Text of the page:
Seo J‐A, Proctor RH and Plattner RD (2001) Characterization of four clustered and coregulated genes associated with fumonisin biosynthesis in Fusarium verticillioides. Fungal Genetics and Biology 34: 155–165.

Son SW, Kim HY, Choi GJ et al. (2008) Bikaverin and fusaric acid from Fusarium oxysporum show antioomycete activity against Phytophthora infestans. Journal of Applied Microbiolgy 104: 692–698.

Soriano JM and Dragacci S (2004) Occurrence of fumonisins in foods. Food Research International 37: 985–1000.

Torp M and Nirenberg HI (2004) Fusarium langsethiae sp nov on cereals in Europe. International Journal of Food Microbiology 95: 247–256.

Voss KA, Smith GW and Haschek WM (2007) Fumonisins: toxicokinetics, mechanism of action and toxicity. Animal Feed Science and Technology 137: 299–325.

Waalwijk C, Kastelein P, de Vries I et al. (2003) Major changes in Fusarium spp. in wheat in the Netherlands. European Journal of Plant Pathology 109: 743–754.

Ward TJ, Bielawski JP, Kistler HC, Sullivan E and O'Donnell K (2002) Ancestral polymorphism and adaptive evolution in the trichothecene mycotoxin gene cluster of phytopathogenic Fusarium. Proceedings of the National Academy of Sciences of the USA 99: 9278–9283.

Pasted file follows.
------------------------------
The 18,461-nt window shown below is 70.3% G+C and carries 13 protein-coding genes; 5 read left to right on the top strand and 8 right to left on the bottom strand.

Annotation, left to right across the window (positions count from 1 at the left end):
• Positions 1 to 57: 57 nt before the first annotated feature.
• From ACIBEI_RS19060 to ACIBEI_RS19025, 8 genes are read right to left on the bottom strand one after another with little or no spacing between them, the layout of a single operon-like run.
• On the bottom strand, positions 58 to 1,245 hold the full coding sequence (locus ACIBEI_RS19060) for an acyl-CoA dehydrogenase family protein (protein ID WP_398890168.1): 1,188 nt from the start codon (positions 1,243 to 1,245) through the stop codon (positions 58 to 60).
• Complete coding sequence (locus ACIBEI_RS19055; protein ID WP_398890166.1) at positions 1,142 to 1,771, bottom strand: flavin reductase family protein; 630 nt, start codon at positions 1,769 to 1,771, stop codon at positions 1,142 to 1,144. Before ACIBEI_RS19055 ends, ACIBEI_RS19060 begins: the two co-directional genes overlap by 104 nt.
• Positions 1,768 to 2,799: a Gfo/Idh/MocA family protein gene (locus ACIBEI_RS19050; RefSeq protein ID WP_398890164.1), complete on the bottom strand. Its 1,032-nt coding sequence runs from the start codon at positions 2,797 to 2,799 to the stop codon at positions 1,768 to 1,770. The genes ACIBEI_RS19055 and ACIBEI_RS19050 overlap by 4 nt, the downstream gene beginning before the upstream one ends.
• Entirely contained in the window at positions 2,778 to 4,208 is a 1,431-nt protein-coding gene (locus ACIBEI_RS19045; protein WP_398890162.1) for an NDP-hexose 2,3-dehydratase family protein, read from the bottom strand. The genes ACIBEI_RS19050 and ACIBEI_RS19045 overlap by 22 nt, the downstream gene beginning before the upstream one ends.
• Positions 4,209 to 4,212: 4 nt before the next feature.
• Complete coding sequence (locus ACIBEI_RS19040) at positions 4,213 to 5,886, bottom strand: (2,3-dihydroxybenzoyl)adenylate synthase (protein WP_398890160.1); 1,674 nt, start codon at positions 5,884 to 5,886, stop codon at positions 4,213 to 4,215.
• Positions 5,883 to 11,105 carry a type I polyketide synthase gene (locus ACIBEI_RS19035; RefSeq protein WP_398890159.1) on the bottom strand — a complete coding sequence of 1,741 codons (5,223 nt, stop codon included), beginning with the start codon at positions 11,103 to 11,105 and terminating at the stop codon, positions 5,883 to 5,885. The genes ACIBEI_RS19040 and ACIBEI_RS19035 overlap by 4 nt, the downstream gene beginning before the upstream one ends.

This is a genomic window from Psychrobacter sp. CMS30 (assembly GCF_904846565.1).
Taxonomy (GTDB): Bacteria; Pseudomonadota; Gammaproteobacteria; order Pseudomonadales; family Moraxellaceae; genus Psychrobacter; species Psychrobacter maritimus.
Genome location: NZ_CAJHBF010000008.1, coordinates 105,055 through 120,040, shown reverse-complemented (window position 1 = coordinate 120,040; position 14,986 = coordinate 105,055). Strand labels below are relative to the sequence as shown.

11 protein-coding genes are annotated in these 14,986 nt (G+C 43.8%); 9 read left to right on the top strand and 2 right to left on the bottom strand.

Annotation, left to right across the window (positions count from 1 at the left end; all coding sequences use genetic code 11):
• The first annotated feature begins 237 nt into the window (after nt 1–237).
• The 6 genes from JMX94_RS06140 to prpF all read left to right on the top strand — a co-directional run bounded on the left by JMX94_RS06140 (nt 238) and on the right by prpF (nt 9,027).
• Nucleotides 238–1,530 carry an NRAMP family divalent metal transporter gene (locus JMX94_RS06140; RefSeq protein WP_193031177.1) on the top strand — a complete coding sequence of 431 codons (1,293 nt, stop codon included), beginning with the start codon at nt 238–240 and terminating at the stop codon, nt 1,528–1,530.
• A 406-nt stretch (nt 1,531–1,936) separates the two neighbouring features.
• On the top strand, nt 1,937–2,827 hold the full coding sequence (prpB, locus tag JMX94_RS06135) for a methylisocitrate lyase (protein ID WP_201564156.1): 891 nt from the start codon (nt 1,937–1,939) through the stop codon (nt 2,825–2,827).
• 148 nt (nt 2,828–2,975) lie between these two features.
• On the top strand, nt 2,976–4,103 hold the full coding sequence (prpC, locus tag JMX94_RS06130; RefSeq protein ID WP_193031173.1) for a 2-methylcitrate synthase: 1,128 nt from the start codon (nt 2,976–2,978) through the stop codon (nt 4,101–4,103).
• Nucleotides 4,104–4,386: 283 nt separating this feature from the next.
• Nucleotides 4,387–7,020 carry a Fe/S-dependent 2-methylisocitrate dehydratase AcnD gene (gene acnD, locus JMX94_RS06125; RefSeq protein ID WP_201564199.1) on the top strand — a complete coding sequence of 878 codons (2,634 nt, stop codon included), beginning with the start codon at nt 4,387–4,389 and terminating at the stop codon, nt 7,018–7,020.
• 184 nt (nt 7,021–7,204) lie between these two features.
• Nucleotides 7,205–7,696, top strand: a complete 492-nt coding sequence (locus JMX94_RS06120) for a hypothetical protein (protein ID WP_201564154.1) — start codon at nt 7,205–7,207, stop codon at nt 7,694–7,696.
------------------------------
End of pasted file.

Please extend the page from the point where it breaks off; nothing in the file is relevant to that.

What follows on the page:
Wildermuth GB and McNamara RB (1994) Testing wheat seedlings for resistance to crwon rot caused by Fusarium graminearum group‐1. Plant Disease 78: 949–953.

Windels CE (2000) Economic and social impacts of Fusarium head blight: changing farms and rural communities in the Northern Great Plains. Phytopathology 90: 17–21.

Xu XM, Parry DW, Nicholson P et al. (2005) Predominance and association of pathogenic fungi causing Fusarium ear blight in wheat in four European countries. European Journal of Plant Pathology 112: 143–154.

Further Reading

Magan N and Olsen M (eds) (2004) Mycotoxins in Food: Detection and control. Cambridge, England: CRC Press, Woodhead Publishing Limited.

Summerell BA, Leslie JF, Backhouse D, Bryden WL and Burgess LW (eds) (2001) Fusarium: Paul E. Nelson Memorial Symposium. St. Paul, MN: The American Phytopathology Society Press.

Contact Editor close
Submit a note to the editor about this article by filling in the form below.

* Required Field

How to Cite close
Nicholson, Paul(Mar 2009) Fusarium and Fusarium–Cereal Interactions. In: eLS. John Wiley & Sons Ltd, Chichester. http://www.els.net [doi: 10.1002/9780470015902.a0021266]